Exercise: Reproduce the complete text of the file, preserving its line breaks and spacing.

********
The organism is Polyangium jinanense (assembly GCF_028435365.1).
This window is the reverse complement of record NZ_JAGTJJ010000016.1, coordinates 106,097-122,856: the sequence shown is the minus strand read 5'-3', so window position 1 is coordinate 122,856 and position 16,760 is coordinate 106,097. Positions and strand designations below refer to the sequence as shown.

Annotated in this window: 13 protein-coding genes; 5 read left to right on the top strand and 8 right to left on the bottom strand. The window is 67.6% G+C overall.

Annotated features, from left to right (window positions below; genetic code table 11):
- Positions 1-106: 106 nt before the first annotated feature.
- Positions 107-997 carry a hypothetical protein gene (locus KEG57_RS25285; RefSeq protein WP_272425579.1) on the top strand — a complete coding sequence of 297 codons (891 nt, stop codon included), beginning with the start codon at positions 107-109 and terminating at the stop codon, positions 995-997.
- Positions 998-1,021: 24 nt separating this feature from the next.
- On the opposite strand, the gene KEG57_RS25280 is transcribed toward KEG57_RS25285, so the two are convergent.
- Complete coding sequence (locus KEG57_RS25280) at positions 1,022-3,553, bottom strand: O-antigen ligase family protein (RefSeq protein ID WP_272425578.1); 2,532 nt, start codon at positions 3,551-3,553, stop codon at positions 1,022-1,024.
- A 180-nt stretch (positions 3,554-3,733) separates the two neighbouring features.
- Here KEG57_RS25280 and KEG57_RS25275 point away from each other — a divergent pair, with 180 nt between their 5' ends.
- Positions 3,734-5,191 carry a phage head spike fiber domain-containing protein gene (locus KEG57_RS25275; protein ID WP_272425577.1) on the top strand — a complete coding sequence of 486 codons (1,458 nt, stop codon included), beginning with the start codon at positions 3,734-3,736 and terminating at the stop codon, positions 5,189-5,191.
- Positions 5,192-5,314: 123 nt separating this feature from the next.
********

The organism is Polyangium jinanense (assembly GCF_028435365.1).
This window is the reverse complement of record NZ_JAGTJJ010000016.1, coordinates 106,097-122,856: the sequence shown is the minus strand read 5'-3', so window position 1 is coordinate 122,856 and position 16,760 is coordinate 106,097. Positions and strand designations below refer to the sequence as shown.

Annotated in this window: 13 protein-coding genes; 5 read left to right on the top strand and 8 right to left on the bottom strand. The window is 67.6% G+C overall.

Annotated features, from left to right (window positions below; genetic code table 11):
- Positions 1-106: 106 nt before the first annotated feature.
- Positions 107-997 carry a hypothetical protein gene (locus KEG57_RS25285; RefSeq protein WP_272425579.1) on the top strand — a complete coding sequence of 297 codons (891 nt, stop codon included), beginning with the start codon at positions 107-109 and terminating at the stop codon, positions 995-997.
- Positions 998-1,021: 24 nt separating this feature from the next.
- On the opposite strand, the gene KEG57_RS25280 is transcribed toward KEG57_RS25285, so the two are convergent.
- Complete coding sequence (locus KEG57_RS25280) at positions 1,022-3,553, bottom strand: O-antigen ligase family protein (RefSeq protein ID WP_272425578.1); 2,532 nt, start codon at positions 3,551-3,553, stop codon at positions 1,022-1,024.
- A 180-nt stretch (positions 3,554-3,733) separates the two neighbouring features.
- Here KEG57_RS25280 and KEG57_RS25275 point away from each other — a divergent pair, with 180 nt between their 5' ends.
- Positions 3,734-5,191 carry a phage head spike fiber domain-containing protein gene (locus KEG57_RS25275; protein ID WP_272425577.1) on the top strand — a complete coding sequence of 486 codons (1,458 nt, stop codon included), beginning with the start codon at positions 3,734-3,736 and terminating at the stop codon, positions 5,189-5,191.
- Positions 5,192-5,314: 123 nt separating this feature from the next.